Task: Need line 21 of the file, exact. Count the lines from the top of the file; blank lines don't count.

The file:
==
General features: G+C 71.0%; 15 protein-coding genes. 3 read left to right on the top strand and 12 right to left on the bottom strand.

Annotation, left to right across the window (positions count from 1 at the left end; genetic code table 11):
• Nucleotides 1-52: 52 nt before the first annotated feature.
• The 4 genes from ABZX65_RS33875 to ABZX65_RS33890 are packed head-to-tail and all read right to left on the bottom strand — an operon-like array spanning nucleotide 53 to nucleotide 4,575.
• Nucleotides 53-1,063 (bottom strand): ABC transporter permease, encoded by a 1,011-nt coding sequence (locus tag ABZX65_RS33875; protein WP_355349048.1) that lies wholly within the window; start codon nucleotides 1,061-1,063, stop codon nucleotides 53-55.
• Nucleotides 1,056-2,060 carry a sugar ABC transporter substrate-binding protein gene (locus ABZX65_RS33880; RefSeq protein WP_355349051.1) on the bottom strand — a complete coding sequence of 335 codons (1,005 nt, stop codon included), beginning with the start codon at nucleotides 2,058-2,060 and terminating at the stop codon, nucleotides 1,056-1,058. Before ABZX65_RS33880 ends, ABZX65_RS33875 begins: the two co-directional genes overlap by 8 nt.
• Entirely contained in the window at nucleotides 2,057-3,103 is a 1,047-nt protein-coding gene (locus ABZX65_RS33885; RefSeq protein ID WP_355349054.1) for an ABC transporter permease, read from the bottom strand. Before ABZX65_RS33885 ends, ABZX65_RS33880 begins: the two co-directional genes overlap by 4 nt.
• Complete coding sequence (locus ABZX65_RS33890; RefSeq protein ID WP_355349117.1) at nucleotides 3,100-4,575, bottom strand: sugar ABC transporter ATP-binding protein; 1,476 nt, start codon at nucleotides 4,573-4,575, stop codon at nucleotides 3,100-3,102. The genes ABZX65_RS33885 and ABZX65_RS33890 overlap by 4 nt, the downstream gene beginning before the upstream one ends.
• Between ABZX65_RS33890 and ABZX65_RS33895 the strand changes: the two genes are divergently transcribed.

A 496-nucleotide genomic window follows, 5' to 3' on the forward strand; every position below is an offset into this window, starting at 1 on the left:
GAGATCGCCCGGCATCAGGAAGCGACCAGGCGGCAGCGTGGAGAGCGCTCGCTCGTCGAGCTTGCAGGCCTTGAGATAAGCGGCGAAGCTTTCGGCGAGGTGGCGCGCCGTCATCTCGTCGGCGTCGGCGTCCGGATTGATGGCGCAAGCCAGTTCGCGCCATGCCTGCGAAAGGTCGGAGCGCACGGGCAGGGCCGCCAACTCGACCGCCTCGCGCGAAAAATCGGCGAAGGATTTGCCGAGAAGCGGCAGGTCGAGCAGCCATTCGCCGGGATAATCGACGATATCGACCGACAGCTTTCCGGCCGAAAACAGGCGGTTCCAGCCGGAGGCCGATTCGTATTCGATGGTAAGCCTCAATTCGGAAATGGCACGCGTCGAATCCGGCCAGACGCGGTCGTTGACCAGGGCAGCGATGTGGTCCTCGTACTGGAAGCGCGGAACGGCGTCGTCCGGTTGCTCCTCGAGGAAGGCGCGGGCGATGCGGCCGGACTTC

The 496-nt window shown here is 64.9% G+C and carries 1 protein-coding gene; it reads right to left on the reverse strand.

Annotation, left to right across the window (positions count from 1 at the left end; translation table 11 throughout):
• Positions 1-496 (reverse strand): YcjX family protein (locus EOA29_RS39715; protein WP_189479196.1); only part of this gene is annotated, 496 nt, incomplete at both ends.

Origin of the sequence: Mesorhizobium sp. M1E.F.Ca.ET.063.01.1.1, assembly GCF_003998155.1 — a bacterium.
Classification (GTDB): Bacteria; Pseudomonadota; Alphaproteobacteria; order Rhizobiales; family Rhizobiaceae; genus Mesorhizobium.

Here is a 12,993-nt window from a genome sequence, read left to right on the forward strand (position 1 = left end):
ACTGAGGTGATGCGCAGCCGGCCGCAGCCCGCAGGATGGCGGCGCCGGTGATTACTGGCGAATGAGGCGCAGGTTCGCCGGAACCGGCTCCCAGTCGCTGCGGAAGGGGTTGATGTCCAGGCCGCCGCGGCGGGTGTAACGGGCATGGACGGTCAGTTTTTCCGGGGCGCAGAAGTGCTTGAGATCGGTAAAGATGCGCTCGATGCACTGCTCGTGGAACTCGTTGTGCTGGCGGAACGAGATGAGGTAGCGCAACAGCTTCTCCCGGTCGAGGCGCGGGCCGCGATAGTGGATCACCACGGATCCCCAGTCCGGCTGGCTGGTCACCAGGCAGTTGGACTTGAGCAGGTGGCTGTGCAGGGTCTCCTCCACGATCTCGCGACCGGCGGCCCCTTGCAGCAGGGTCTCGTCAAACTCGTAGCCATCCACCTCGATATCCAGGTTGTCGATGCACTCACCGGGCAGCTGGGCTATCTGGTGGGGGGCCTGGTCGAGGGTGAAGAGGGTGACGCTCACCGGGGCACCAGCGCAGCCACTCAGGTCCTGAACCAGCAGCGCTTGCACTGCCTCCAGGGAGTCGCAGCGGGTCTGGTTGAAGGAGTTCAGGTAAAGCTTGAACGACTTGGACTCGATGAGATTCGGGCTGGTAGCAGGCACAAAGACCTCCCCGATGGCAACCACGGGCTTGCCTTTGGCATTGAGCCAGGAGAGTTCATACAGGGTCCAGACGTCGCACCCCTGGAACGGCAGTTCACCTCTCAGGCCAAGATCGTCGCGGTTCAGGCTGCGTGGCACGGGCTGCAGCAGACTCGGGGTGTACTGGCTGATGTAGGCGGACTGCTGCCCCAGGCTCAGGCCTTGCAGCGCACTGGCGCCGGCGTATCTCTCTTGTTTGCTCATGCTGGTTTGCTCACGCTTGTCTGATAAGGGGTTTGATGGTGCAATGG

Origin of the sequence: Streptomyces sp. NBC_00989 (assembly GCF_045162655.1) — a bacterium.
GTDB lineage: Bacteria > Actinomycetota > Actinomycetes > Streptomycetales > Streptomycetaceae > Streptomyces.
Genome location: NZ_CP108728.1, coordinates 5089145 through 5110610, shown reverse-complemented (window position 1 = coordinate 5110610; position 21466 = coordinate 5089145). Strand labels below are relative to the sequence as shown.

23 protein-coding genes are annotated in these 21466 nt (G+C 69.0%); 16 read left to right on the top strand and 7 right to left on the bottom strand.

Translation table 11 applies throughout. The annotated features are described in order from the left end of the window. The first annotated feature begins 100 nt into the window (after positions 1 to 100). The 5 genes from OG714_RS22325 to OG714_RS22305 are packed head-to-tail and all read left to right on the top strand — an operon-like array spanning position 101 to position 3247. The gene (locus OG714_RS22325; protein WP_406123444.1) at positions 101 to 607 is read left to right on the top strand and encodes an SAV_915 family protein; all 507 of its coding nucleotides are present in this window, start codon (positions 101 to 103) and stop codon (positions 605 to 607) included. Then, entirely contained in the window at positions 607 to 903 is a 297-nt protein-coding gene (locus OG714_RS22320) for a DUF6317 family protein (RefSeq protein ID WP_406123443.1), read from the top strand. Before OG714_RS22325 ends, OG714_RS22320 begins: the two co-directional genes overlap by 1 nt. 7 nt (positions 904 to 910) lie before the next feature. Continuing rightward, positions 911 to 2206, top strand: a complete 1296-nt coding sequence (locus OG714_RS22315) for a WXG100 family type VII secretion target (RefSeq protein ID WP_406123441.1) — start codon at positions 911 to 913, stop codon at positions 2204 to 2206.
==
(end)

Genome location: NZ_CP108728.1, coordinates 5089145 through 5110610, shown reverse-complemented (window position 1 = coordinate 5110610; position 21466 = coordinate 5089145). Strand labels below are relative to the sequence as shown.